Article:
Walk through a cemetery, slowly. Gaze at the various grave markers, take note of the person’s name, the date of birth the date of death, look around, see what offerings have been left by others. The gravesite tells much if we are really attentive, we get to know who this person is, those bits and pieces of offerings give us a glimpse into their life, when they once roamed this planet, when they were fully alive and present. Between the birth and death there is a space or a dash, that small part represents all that person was and did, how they lived, loved it represents their hopes and dreams, the pain and joy, all that life brings.
I have done plenty of funerals, have seen many gravestones and read about those who lie beneath the ground. Some heroes, winners of medals and adulation from a grateful nation, some mothers who sacrificed so much for children and grandchildren, some husbands who once stood as the providers for their families, all once living breathing human beings. The space, the dash is where their story lies, it is in that place where we find discover their true self, it is in that space where we discover ourselves.
Memoir is mining the dash, going beneath its surface and diving deep into those memories that have made us who we are, and will be the legacy we leave. I am coming now to the end of another period of life as retirement lies out there on the horizon. I have been a priest in the Episcopal Church for over 26 years, I have served my current parish for 17 of those years. I have made many mistakes, I have suffered depression and felt defeated, yet, I have also felt great joy and love. I have experienced the full spectrum of the human condition, witnessed birth and death, held the hand of one facing great struggles, watched as others have turned their backs and walked away. My heart, has been filled to the brim with joy and broken also by great heaviness, a sense of failing not just the people I serve but the God whom I have given my life over to.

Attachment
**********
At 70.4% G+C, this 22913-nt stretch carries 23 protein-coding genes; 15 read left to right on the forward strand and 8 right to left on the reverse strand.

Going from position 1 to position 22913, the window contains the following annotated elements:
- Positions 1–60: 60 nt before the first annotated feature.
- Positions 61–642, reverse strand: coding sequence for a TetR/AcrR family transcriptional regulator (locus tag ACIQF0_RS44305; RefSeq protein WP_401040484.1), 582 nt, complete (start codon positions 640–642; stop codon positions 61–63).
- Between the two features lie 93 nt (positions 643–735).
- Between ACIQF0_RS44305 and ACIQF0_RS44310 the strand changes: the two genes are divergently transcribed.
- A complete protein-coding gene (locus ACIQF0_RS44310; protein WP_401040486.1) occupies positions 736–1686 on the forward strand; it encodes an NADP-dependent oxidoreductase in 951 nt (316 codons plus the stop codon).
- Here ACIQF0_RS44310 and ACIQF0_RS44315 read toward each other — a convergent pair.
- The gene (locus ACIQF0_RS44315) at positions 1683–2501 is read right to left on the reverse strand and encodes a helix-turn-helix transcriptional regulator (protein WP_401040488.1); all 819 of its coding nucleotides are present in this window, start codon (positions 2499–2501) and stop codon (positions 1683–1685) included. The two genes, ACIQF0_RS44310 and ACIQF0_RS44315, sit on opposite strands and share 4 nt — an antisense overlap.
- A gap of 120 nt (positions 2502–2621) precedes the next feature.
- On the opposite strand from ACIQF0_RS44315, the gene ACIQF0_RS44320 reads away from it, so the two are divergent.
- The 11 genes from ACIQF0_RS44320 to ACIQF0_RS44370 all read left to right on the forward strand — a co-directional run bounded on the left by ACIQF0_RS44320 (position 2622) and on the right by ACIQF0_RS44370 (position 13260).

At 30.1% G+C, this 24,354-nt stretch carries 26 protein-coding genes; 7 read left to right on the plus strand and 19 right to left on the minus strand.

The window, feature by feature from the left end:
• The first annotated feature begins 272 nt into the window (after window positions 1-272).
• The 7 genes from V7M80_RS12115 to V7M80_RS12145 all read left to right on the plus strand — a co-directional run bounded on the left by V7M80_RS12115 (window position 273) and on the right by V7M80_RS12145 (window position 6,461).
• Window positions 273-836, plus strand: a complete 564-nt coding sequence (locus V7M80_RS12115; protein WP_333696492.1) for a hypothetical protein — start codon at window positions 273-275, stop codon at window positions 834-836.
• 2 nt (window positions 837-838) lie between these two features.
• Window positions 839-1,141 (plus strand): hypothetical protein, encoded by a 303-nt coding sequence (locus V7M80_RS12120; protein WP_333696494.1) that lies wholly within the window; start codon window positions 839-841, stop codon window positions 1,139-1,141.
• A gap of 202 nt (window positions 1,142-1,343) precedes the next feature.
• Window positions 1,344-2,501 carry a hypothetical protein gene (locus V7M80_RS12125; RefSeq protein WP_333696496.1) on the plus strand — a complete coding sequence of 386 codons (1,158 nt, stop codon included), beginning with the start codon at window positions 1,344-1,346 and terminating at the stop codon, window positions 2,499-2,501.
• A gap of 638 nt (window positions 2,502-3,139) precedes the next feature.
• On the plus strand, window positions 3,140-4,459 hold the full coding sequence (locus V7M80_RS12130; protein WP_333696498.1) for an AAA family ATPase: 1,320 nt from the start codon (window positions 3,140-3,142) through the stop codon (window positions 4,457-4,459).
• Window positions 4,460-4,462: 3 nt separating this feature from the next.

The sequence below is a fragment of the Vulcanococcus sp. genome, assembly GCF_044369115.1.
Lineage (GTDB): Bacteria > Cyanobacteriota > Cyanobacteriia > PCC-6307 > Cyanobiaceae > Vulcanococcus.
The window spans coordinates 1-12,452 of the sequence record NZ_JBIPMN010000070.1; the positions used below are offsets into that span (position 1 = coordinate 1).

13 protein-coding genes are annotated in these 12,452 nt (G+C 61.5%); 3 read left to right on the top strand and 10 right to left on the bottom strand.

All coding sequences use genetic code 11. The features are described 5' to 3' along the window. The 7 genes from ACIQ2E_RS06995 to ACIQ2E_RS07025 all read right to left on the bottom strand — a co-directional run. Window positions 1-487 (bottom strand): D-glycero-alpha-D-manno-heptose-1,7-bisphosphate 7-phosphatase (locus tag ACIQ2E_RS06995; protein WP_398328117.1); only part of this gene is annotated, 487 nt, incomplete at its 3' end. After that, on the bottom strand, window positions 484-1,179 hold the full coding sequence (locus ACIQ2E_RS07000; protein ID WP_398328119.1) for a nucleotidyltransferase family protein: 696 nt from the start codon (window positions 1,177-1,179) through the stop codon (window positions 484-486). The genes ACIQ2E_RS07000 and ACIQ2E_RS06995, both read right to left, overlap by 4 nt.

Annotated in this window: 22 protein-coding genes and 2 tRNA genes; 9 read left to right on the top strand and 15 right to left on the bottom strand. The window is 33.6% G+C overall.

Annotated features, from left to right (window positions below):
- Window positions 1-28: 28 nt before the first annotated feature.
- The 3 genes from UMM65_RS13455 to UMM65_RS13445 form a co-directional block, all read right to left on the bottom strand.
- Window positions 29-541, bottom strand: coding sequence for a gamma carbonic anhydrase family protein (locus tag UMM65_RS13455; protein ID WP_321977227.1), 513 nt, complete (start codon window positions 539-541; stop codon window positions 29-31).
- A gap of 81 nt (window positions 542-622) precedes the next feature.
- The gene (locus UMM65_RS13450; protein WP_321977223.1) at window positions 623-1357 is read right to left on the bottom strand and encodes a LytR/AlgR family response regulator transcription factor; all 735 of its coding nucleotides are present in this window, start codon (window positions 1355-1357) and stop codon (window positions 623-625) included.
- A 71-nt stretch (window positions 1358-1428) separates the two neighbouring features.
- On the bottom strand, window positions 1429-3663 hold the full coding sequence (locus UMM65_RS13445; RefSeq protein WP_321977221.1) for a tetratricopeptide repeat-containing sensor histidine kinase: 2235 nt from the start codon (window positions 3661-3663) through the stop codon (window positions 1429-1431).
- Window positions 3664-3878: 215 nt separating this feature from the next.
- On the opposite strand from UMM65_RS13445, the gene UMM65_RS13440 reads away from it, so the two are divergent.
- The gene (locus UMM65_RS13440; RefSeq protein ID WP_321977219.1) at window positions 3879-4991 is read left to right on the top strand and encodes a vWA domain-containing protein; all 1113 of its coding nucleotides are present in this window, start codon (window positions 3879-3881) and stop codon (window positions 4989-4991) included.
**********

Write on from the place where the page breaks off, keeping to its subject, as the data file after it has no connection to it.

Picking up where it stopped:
Vocation is a calling. It is answering the call to follow and follow I have done. Not the most perfect of followers and definitely not one of those bright shining stars that populate the universe of clergy. I have been the person whom God created me to be, I have tried, failed and tried again and through the trials and tribulations I have grown to love these people whom I have lived with. Last Sunday was Easter and it will be my last Easter here in the place I am. As I looked out at the congregation, knowing many only come once or twice a year, I saw so many stories and each one has touched my heart. The teens who I held in my arms so many years ago, pouring water over their heads as I baptized in the name of the Father and the Son and the Holy Spirit, bringing them into the community of faith. The families who I sat with as we watched a beloved member die, as we stood at the edge of the grave, ashes to ashes, dust to dust. It was hard, it will be hard, to say good-bye, to bid these people farewell, even now as I write this I feel the clutch in the throat, tears on the edge of my eyes, remembrances pouring out.
My own dash, the space between birth and death, is where I am now being called into, to write, however imperfectly, about this life. If anything, I write this for my grandchildren and those who will one day walk into some graveyard, stare down at a stone with my name engraved on it with a birthdate and death date, and that all important dash.